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30 for 30 Swordplay Challenge Review

Devon Boorman  February 09, 2017
Categories: Adult Swordplay, Personal Development, Programs
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At the end of January, we finished up the fourth 30-for-30 Swordplay Challenge. The Facebook group this year had over 250 members with reports coming from at least 100 of them throughout the entire month. I enjoyed reading posts from practitioners throughout the world with varying levels of experience and coming from different backgrounds and disciplines.

I took some time to reread a bulk of the training reports and compiled some interesting collections based on the diversity of training represented. I hope they’re as interesting and entertaining to all of you as they were to me.

Types of Training

Participants in this year’s challenge reported a lot of different types of training both solo and partnered to make it through their challenges. These included:

  • Solo Sword Drilling (cutting, thrusting, target drills, etc)
  • Solo Non-sword drilling (footwork, posture, isolation exercises)
  • General conditioning (quite a few people reported running, kettlebells, and gym workouts)
  • Sledge hammer training (yup it was a thing)
  • Katas, assaults, and other choreographed forms
  • Partnered drills
  • Lots of sparring
  • Reading historical and modern training manuals
  • Translating historical manuals
  • Watching training videos
  • Dancing (was reported by several people. Good cross-training!)
  • Juggling (though I think the person in question does 4-hours of this every day, regardless of swordplay challenges)
  • Water Polo
  • Live cutting
  • Mounted Combat

Swords & Tools

The types of weapons and tools employed in training this year were pretty broad:

  • Longsword
  • Rapier
  • Backsword
  • Sidesword
  • Weighted swords
  • Sledgehammers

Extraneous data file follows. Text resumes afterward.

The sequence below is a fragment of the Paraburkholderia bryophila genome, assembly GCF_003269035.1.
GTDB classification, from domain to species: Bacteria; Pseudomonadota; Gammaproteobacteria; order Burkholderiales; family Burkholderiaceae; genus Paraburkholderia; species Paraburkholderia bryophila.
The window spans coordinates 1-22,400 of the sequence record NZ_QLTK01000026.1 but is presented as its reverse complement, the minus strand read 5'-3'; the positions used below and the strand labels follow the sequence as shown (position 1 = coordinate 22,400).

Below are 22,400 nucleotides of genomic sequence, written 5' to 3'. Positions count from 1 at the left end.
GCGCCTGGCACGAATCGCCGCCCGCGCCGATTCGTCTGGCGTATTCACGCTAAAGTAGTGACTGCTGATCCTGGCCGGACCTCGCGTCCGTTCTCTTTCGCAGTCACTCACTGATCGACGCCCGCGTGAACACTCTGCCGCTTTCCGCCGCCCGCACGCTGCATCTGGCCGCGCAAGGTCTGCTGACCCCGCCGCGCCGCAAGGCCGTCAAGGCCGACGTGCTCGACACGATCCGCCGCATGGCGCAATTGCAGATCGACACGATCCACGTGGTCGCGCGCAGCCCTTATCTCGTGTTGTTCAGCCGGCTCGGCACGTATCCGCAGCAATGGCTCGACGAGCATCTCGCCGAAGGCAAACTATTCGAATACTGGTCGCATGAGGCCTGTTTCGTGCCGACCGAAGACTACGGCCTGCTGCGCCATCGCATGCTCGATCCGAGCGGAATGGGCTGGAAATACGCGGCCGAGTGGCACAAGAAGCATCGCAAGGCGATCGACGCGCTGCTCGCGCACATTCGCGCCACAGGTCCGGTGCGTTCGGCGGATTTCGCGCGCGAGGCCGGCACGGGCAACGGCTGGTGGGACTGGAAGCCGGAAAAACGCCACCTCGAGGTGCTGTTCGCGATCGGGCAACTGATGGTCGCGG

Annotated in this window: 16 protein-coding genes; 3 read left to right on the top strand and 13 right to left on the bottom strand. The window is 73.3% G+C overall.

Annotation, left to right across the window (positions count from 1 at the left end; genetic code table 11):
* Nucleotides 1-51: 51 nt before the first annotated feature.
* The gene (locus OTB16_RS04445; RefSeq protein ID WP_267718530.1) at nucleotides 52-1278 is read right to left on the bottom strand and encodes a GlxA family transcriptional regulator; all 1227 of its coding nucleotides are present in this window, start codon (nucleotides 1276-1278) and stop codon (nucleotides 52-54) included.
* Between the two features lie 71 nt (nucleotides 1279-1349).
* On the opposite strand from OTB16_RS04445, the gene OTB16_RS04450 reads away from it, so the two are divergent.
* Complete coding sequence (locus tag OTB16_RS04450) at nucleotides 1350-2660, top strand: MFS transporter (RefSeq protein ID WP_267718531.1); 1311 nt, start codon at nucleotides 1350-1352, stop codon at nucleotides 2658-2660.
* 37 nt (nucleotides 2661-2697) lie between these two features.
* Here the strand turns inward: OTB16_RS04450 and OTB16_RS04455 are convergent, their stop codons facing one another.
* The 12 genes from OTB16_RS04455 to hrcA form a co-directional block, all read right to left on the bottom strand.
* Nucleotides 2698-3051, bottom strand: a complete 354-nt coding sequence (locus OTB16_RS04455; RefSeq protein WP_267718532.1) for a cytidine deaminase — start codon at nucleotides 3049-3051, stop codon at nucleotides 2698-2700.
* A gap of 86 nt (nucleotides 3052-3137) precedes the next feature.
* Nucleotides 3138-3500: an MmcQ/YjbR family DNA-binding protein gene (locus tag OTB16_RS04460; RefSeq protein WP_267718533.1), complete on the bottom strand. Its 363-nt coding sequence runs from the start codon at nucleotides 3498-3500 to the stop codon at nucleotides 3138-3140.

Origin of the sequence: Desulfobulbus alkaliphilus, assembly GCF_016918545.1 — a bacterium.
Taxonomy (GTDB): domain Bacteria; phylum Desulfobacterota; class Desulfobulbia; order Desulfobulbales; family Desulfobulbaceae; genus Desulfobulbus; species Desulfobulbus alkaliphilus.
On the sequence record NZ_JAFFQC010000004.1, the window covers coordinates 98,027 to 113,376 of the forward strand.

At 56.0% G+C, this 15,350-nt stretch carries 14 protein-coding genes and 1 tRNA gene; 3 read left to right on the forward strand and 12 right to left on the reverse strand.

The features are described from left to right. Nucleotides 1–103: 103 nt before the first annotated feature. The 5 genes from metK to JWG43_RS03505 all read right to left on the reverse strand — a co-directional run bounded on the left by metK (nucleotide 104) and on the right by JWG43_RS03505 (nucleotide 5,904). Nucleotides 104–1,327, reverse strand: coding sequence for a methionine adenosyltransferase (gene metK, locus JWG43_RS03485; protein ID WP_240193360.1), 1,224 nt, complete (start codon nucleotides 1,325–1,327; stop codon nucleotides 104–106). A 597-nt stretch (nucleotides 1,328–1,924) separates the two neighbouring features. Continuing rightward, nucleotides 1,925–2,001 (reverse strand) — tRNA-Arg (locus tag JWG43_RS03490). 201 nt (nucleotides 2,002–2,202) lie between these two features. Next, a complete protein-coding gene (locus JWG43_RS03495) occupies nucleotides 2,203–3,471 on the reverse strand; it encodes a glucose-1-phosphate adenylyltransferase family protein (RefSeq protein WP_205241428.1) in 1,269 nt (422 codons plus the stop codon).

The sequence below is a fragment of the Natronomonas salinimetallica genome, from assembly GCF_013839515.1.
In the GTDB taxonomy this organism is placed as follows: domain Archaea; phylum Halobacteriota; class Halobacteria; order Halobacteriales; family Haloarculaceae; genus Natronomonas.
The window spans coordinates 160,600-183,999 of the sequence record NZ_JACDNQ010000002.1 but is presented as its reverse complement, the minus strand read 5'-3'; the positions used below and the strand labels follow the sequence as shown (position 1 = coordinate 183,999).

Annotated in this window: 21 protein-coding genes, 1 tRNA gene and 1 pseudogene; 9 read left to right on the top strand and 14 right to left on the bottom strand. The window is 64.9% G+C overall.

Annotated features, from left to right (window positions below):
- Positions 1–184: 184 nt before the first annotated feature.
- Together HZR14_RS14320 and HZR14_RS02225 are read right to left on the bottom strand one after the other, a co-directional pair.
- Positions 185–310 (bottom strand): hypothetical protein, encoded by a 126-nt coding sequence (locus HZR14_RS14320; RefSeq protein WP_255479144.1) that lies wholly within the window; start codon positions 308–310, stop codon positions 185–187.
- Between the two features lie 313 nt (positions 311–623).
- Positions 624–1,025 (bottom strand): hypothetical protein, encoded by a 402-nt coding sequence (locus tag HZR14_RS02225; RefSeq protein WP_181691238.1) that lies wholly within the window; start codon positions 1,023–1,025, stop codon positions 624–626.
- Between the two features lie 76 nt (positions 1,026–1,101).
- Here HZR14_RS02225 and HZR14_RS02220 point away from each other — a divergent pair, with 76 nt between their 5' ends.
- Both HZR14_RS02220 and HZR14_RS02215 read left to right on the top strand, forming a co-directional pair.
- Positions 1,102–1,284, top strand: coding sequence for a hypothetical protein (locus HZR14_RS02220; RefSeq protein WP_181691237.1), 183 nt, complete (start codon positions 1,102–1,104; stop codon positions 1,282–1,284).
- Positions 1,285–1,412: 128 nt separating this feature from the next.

• Balls
  • Weights
  • Katana
  • Saber
  • Shinai
  • Spadone
  • Montante
  • Messer
  • Storta
  • Cutlass
  • Dane Axe
  • Poleaxe
  • Dagger
  • Sickle
  • Epee
  • Dussack
  • Lots of improvised drilling devices including dowels, kids wooden swords, ladles and pot lids.

Training Locations

When someone is intent to get their training in, they’ll do it no matter where they are. The following locations were reported for physical drilling (not including reading locations):

  • Schools, studios, and halls
  • Parks and other outdoor green spaces
  • Bus stops
  • Amusement park line-ups
  • Movie line-ups
  • Moving vehicles
  • Planes
  • Garages
  • Parking lots
  • Living rooms, bedrooms, and dining rooms

Historical Sources Mentioned

People mentioned many different sources both for their reading as well as for guiding their physical training. These included:

  • Marozzo
  • Capo Ferro
  • Fiore dei Liberi
  • Leichtenauer (non-specific source)
  • Docciolini
  • Salvator Fabris
  • Viggiani
  • Dall’Aggochie
  • Annonymous Bolognese
  • Alfred Hutton
  • Ferraro
  • Joachim Meyer
  • Von Auerswald
  • Angelo
  • I.33
  • Paulus Hector Mair
  • Nicoletto Giganti
  • Paschen
  • Filipo Vadi

Countries

This was a little harder to put together in a timely fashion without going through everyone’s profiles. My results are based on countries mentioned:

  • Indonesia
  • Israel
  • Spain
  • Canada (BC, Alberta, Ontario, New Brunswick)
  • USA (MI, MA, NY, WA, WI, FL, TX, CA, MO, UT, NC, NJ, ND, MN, RI)
  • Germany
  • Russia
  • Netherlands

Thanks again to everyone who participated, it was inspiring and entertaining. I hope that people not only got results but set a new habit for themselves to bring into the new year.

Devon

devonboorman Devon Boorman is the Co-Founder and Director of Academie Duello Centre for Swordplay, which has been active in Vancouver, Canada since 2004. Devon’s expertise centres on the Italian swordplay tradition including the arts of the Renaissance Italian rapier, sidesword, and longsword, as well as knife and unarmed techniques. Read more from Devon Boorman.